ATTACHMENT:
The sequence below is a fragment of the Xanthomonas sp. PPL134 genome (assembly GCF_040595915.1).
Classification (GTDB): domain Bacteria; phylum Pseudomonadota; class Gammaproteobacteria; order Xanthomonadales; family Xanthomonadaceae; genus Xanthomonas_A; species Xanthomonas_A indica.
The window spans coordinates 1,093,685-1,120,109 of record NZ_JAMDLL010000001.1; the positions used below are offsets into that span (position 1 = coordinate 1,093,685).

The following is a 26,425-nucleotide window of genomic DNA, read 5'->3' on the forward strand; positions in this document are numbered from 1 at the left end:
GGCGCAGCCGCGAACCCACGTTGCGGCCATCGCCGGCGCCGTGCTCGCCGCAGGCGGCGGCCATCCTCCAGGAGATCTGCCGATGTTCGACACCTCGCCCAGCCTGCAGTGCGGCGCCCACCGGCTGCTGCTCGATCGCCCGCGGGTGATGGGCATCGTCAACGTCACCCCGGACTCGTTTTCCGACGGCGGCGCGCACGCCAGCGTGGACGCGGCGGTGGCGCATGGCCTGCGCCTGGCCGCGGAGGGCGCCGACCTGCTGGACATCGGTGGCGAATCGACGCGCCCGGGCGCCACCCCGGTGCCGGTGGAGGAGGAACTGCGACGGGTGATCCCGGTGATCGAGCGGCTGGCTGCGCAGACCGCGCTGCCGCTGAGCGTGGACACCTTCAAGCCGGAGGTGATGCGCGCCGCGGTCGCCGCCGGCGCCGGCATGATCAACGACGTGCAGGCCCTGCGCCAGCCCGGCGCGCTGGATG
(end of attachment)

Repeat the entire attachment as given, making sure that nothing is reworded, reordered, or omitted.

The sequence below is a fragment of the Xanthomonas sp. PPL134 genome (assembly GCF_040595915.1).
Classification (GTDB): domain Bacteria; phylum Pseudomonadota; class Gammaproteobacteria; order Xanthomonadales; family Xanthomonadaceae; genus Xanthomonas_A; species Xanthomonas_A indica.
The window spans coordinates 1,093,685-1,120,109 of record NZ_JAMDLL010000001.1; the positions used below are offsets into that span (position 1 = coordinate 1,093,685).

The following is a 26,425-nucleotide window of genomic DNA, read 5'->3' on the forward strand; positions in this document are numbered from 1 at the left end:
GGCGCAGCCGCGAACCCACGTTGCGGCCATCGCCGGCGCCGTGCTCGCCGCAGGCGGCGGCCATCCTCCAGGAGATCTGCCGATGTTCGACACCTCGCCCAGCCTGCAGTGCGGCGCCCACCGGCTGCTGCTCGATCGCCCGCGGGTGATGGGCATCGTCAACGTCACCCCGGACTCGTTTTCCGACGGCGGCGCGCACGCCAGCGTGGACGCGGCGGTGGCGCATGGCCTGCGCCTGGCCGCGGAGGGCGCCGACCTGCTGGACATCGGTGGCGAATCGACGCGCCCGGGCGCCACCCCGGTGCCGGTGGAGGAGGAACTGCGACGGGTGATCCCGGTGATCGAGCGGCTGGCTGCGCAGACCGCGCTGCCGCTGAGCGTGGACACCTTCAAGCCGGAGGTGATGCGCGCCGCGGTCGCCGCCGGCGCCGGCATGATCAACGACGTGCAGGCCCTGCGCCAGCCCGGCGCGCTGGATG